A Tale of Pig Wrestling

The previous post concerned how my defensive handgun would fare against javelina and wild boar.  Long time reader augustr had a request.

“I seem to remember a story where you were hunting in a thicket and came up against a hog. NO link?”

I thought that the post had been lost, but our friend knirirr was kind enough to suggest web.archive.org, otherwise known as the Wayback Machine.  It took some digging but I found an archived version dated .

There are some embarrassing mistakes in the essay.   The one that is truly unforgivable is that I confuse javelina with wild boar, and even misspell the word.  “…torn to shreds as the havelina furiously tried to throw me off.”  My only excuse is that I had only been to Texas that once, and I had heard people mention javelina.  I just never bothered to ask if they were different from wild boar.

At any rate, those who are interested can read about the day I used up all of the luck God allotted me for my entire life.

Handguns Against Nature

In a previous post I spoke about a woman who had been attacked by a pack of javelina in a suburban setting(I erroneously said she had been attacked by wild pigs at first, now corrected.)   I also mentioned that I accompany my dogs when I let them out into the yard to make sure that they are not attacked by wildlife.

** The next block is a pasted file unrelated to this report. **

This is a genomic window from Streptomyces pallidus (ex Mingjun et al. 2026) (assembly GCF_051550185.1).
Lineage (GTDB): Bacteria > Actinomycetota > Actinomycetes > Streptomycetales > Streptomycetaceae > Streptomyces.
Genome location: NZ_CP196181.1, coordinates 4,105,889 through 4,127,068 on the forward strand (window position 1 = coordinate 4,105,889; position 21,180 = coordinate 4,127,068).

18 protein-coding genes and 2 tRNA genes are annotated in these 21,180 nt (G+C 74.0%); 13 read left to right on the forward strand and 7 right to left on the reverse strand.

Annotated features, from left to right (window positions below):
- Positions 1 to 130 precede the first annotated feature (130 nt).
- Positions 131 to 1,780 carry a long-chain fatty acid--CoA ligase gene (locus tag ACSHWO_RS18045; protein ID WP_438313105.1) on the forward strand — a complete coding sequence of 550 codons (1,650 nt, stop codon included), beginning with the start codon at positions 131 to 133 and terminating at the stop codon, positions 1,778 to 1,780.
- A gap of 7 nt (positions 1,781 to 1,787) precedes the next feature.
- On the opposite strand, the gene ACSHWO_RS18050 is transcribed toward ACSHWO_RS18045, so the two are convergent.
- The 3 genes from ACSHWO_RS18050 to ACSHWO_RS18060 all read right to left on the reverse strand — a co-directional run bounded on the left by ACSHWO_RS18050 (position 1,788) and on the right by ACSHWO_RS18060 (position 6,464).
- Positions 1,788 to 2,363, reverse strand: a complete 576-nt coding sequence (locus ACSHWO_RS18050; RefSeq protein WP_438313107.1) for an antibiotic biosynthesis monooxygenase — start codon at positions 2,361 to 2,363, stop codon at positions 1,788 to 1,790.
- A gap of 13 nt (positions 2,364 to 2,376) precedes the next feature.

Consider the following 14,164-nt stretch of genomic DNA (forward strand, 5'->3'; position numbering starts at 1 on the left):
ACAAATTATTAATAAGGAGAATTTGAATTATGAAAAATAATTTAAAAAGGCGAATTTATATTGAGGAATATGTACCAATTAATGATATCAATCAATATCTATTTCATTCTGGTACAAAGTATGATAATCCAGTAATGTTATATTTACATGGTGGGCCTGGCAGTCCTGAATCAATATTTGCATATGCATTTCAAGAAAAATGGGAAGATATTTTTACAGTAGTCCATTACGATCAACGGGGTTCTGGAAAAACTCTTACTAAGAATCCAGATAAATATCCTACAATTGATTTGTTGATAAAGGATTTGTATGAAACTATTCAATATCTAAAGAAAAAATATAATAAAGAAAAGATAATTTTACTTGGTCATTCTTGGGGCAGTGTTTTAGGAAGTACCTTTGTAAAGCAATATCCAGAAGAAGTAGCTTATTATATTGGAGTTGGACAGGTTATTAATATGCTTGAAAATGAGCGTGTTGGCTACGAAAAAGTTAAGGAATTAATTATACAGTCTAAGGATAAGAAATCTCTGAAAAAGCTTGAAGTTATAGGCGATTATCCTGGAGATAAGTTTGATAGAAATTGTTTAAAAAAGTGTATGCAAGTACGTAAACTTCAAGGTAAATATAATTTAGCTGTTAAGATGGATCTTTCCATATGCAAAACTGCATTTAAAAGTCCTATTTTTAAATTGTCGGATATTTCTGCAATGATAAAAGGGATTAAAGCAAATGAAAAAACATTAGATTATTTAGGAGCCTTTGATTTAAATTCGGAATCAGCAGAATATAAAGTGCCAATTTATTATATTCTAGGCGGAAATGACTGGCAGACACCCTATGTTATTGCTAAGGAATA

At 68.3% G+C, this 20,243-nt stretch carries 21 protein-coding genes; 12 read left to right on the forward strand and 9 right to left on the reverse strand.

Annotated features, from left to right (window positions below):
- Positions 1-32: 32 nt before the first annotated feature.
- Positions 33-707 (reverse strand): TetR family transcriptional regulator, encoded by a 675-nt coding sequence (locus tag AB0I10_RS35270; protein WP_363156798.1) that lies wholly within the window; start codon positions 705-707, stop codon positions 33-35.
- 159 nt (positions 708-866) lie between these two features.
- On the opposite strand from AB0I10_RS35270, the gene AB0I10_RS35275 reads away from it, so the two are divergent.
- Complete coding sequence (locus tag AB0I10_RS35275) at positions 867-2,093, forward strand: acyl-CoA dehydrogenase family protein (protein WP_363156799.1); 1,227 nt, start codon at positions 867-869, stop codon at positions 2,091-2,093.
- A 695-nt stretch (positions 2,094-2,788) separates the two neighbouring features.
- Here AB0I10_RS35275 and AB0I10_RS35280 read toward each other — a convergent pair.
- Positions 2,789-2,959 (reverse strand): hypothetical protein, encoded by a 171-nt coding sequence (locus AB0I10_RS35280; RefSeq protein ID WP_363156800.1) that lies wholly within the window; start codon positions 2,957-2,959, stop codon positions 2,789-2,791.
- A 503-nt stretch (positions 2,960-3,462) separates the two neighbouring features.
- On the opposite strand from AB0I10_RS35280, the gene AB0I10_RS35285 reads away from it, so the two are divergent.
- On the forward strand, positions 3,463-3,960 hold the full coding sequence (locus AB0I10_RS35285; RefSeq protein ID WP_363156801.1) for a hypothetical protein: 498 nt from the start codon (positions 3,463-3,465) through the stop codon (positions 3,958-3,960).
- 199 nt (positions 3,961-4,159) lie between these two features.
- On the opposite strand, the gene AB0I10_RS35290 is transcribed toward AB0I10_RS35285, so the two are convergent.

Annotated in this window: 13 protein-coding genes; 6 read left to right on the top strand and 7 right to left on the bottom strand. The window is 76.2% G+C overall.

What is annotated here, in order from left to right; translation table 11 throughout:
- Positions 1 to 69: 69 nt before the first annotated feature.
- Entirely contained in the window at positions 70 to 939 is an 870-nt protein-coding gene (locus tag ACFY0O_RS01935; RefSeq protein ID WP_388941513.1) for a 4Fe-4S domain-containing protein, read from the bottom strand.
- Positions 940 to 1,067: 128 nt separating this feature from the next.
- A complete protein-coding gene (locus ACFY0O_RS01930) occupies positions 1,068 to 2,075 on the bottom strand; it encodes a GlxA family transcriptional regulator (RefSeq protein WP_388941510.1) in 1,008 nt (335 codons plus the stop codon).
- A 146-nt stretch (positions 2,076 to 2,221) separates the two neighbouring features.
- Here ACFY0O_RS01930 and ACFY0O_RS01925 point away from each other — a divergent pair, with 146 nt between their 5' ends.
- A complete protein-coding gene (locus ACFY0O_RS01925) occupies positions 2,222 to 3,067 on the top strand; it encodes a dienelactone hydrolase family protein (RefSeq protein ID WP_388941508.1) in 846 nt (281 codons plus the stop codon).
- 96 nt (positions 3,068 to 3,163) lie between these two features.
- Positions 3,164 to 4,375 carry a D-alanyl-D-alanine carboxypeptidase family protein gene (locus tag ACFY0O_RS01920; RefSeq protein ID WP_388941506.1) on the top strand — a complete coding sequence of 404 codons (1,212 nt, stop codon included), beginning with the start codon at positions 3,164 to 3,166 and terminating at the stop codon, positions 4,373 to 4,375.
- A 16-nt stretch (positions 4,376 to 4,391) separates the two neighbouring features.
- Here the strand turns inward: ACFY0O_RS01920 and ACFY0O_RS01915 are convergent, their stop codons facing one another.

This prompted long time reader knirirr to ask a question …

“Do you know what the effectiveness of the sort of handgun you usually carry (9mm?) is against wild pigs, if you don’t mind me asking?”

Against wild pigs?  Not very effective at all.  Against javelina?  Pretty darn effective!

The gun I usually carry for self defense is a Beretta PX4 Storm compact.  It is chambered for the 9mm Parabellum cartridge.

If the make and model don’t mean much, then don’t let it bother you.  Just keep in mind that it is a modern semi-auto handgun, using medium powered ammunition, and it has been optimized to be carried while concealed by making it smaller than a standard handgun.  The barrel and grip are both shortened a bit.  Each magazine of ammunition holds 15 rounds, and I always carry a spare magazine.

The woman in the article I mention above was attacked by javelina, which are pig-like animals native to North America.  They have really nasty and sharp tusks that they can use to tear someone up, but they aren’t very big.  The average size for an adult is about 45 to 90 pounds (20 to 40 kg). For comparison, that means most smaller adults weigh as much as a bulldog while the larger weighs as much as a Doberman.

Except, of course, the javelina have tusks that are sharper and longer than the teeth of dogs.  They also run in packs of up to 40 individuals, with about 20 animals being the most common.

Another piggy menace is wild hogs, also referred to as razorbacks or feral pigs.  They are considerably larger than javelina, weighing in anywhere between 100 to 400 pounds (45 to 180 kg), with an average around 200 pounds (90 kg).   They are so dangerous that for thousands of years hunting them has been a mark of extreme bravery, and specialized weapons were developed to bring home the bacon without the hunter being ripped apart by the prey.